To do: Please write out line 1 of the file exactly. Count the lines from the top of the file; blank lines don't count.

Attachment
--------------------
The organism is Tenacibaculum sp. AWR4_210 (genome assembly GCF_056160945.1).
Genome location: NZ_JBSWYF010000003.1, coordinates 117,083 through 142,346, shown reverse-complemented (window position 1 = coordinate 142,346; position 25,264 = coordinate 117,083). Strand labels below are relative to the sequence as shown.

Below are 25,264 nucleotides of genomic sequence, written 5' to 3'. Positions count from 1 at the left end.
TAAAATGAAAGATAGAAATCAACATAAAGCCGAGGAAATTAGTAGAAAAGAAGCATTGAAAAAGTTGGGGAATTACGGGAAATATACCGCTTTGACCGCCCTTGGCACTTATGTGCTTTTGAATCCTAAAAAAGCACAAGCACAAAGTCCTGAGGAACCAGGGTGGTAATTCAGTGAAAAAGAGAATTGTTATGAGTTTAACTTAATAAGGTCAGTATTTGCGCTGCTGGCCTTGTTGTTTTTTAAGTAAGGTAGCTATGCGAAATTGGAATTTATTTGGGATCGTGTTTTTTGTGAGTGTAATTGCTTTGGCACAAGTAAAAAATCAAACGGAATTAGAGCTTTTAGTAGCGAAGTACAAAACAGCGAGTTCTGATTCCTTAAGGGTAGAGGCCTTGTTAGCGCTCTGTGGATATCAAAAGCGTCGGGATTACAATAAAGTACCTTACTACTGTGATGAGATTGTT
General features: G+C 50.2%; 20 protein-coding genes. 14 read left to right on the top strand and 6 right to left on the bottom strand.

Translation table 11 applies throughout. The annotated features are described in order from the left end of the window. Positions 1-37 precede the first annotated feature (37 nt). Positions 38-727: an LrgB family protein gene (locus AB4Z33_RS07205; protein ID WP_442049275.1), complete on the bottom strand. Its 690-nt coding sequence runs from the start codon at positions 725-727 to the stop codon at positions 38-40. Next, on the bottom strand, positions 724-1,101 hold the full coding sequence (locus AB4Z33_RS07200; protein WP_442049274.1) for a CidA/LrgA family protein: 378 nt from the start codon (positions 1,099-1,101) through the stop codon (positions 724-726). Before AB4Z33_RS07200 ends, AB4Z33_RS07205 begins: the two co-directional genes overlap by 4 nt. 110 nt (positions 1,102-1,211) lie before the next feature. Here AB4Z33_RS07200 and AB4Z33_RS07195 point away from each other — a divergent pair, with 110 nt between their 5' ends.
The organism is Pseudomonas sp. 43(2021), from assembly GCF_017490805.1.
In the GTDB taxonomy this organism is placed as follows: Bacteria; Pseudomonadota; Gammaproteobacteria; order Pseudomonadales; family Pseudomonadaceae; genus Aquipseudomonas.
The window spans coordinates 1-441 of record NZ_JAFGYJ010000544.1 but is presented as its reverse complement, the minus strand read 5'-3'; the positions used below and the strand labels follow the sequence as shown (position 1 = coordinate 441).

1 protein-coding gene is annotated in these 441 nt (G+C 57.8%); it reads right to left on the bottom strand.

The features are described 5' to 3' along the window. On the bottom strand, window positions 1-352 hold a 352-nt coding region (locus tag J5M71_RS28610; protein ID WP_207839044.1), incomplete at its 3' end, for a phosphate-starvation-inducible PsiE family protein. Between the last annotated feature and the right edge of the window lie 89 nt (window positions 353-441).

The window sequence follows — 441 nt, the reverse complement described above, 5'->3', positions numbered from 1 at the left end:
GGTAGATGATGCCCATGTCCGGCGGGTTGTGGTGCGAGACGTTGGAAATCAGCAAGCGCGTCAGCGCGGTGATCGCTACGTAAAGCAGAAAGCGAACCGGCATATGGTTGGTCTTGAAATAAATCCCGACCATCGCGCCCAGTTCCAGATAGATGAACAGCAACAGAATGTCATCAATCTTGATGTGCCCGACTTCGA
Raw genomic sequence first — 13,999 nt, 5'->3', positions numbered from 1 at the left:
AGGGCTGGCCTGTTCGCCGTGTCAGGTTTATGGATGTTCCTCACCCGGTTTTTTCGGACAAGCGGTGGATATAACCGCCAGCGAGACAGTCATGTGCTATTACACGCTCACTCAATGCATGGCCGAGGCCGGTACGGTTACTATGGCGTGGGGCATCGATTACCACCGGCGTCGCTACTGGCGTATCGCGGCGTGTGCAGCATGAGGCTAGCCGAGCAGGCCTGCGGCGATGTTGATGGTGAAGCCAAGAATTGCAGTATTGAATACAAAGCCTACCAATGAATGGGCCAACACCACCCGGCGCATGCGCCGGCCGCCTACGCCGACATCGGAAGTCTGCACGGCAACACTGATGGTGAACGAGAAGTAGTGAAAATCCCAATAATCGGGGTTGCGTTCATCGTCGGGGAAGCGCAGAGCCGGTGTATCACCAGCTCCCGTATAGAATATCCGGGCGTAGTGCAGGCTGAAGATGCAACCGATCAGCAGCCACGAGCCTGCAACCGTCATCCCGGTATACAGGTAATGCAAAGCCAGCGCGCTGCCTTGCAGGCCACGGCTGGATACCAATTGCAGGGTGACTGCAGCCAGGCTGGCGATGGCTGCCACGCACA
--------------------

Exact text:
The organism is Tenacibaculum sp. AWR4_210 (genome assembly GCF_056160945.1).